Shigella is a bacteria which can cause bacillary dysentery or shigellosis which is the most common type of dysentery in the UK.
Dysentery (shigellosis) is a highly infectious diseases that can be passed on from the faeces of an infected person, usually affecting groups of people in close contact, such as in families, schools and nurseries.
What are the symptoms?
This highly infectious condition can cause diarrhoea which may contain blood or mucus, painful stomach cramps, fever and nausea or vomiting.
How can it be passed on?
Dysentery can be passed on if you don't take the right precautions, such as properly and regularly washing your hands.
How to avoid passing on the infection?
• Washing your hands thoroughly with soap and water after going to the toilet is the most efective way to stop the spread of infection.
• Until you are completely free of infection it is best to stay away from work or school for at least 48 hours.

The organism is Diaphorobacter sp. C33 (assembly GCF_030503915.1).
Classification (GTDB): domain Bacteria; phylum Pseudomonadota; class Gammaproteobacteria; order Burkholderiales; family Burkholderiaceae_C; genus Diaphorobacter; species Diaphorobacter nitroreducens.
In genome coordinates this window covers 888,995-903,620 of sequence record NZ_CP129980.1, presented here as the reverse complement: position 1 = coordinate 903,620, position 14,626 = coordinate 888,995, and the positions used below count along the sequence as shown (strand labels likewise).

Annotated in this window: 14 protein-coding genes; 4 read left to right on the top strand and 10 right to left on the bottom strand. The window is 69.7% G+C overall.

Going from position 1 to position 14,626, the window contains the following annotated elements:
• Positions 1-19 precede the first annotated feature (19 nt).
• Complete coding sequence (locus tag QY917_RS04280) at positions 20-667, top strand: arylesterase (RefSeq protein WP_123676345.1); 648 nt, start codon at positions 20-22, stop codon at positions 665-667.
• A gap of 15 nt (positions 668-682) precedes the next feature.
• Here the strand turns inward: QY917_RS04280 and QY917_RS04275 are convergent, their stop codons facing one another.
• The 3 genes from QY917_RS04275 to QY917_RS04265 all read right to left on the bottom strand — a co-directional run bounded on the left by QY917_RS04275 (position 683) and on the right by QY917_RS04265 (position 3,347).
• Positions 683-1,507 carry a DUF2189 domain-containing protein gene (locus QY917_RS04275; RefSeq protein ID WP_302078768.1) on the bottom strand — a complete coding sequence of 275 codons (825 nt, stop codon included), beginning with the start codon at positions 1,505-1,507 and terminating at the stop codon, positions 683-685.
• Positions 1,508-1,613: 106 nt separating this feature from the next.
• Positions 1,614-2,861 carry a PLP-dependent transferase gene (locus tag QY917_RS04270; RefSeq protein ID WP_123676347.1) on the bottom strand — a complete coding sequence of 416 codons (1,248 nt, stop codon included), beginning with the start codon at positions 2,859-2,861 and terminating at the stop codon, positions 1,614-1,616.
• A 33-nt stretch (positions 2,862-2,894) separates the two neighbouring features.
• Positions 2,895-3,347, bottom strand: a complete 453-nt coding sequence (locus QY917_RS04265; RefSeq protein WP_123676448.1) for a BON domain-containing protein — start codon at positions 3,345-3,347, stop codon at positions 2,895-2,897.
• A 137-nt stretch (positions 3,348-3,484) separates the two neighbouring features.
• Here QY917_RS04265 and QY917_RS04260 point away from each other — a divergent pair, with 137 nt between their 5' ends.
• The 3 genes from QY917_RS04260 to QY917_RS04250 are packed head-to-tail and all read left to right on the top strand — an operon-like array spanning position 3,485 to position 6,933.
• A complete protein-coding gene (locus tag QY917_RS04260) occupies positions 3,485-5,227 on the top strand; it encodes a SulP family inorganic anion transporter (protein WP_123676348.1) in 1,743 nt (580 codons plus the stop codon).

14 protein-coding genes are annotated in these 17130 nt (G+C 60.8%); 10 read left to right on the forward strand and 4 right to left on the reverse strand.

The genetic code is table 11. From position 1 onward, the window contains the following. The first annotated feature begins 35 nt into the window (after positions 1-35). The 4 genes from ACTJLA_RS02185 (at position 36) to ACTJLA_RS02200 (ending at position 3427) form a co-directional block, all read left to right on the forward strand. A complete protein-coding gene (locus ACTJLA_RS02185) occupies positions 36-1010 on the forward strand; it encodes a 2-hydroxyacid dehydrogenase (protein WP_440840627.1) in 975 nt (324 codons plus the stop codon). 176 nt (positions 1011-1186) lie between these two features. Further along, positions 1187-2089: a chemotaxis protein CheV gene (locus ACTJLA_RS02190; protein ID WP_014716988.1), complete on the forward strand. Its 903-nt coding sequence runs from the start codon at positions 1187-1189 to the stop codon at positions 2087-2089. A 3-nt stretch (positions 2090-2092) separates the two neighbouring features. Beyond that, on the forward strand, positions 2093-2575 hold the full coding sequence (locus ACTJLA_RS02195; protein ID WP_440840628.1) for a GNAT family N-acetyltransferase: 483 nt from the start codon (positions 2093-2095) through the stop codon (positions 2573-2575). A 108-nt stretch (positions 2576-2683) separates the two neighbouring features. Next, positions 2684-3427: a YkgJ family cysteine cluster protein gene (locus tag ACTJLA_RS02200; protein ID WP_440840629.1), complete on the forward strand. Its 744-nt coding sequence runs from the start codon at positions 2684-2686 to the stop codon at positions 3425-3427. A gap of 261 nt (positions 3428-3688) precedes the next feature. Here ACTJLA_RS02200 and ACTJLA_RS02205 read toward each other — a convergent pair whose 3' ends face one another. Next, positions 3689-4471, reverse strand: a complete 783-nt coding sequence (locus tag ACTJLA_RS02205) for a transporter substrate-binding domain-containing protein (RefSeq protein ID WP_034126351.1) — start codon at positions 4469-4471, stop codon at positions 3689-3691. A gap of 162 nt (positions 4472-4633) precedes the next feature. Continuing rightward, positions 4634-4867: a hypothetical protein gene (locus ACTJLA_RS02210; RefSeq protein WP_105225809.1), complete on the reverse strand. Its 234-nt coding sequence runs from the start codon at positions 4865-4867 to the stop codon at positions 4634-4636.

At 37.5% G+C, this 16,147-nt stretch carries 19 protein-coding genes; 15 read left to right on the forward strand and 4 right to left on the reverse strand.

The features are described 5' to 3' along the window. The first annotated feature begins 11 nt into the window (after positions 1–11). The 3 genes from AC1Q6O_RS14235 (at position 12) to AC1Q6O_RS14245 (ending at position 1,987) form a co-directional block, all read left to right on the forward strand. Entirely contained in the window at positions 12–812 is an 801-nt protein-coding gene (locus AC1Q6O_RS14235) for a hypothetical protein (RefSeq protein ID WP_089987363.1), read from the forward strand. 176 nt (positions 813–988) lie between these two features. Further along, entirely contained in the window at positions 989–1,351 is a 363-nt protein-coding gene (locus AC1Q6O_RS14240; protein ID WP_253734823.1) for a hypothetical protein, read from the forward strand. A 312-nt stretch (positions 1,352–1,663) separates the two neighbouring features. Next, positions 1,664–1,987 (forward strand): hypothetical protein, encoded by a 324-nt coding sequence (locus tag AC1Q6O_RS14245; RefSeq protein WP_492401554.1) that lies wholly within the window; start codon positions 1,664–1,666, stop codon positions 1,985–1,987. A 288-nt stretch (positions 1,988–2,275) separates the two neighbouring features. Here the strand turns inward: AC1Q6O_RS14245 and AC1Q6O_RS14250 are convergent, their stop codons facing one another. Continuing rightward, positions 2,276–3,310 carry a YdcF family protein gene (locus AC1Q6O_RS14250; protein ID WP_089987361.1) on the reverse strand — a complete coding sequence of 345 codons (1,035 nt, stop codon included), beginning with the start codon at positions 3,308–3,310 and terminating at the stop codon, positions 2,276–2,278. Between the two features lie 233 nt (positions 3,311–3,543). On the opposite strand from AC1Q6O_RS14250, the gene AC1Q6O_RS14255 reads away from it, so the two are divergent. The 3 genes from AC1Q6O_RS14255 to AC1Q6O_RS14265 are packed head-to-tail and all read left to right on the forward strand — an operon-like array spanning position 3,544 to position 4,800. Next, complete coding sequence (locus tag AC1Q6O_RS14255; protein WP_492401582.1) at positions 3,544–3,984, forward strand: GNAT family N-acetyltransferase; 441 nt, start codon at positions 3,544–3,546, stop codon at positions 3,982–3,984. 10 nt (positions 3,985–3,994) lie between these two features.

• Make sure young children wash their hands properly.
• Don't prepare food for others or go swimming until you've been free of symptom for at least 48 hours, it is also recommended to avoid sexual contact for the same period.
• Wash all your dirty clothes, bedding and towels on the hottest setting.
• Clean toilet seats and toilet bowls, and flush handles, taps and sinks with detergent and hot water after use, followed by a household disinfectant.
Should I see my GP and what is the treatment?
It is not always necessary to see your GP as infection can clear up after a few days, however, you should see your GP if the symptoms are severe or do not begin to improve.
In severe cases a GP may prescribe antibiotics.
If your symptoms are not severe, drink plenty of water to avoid dehydration and take over-the-counter painkillers, such as paracetamol to relieve pain and fever.
You can find more information about dysentery on the NHS website here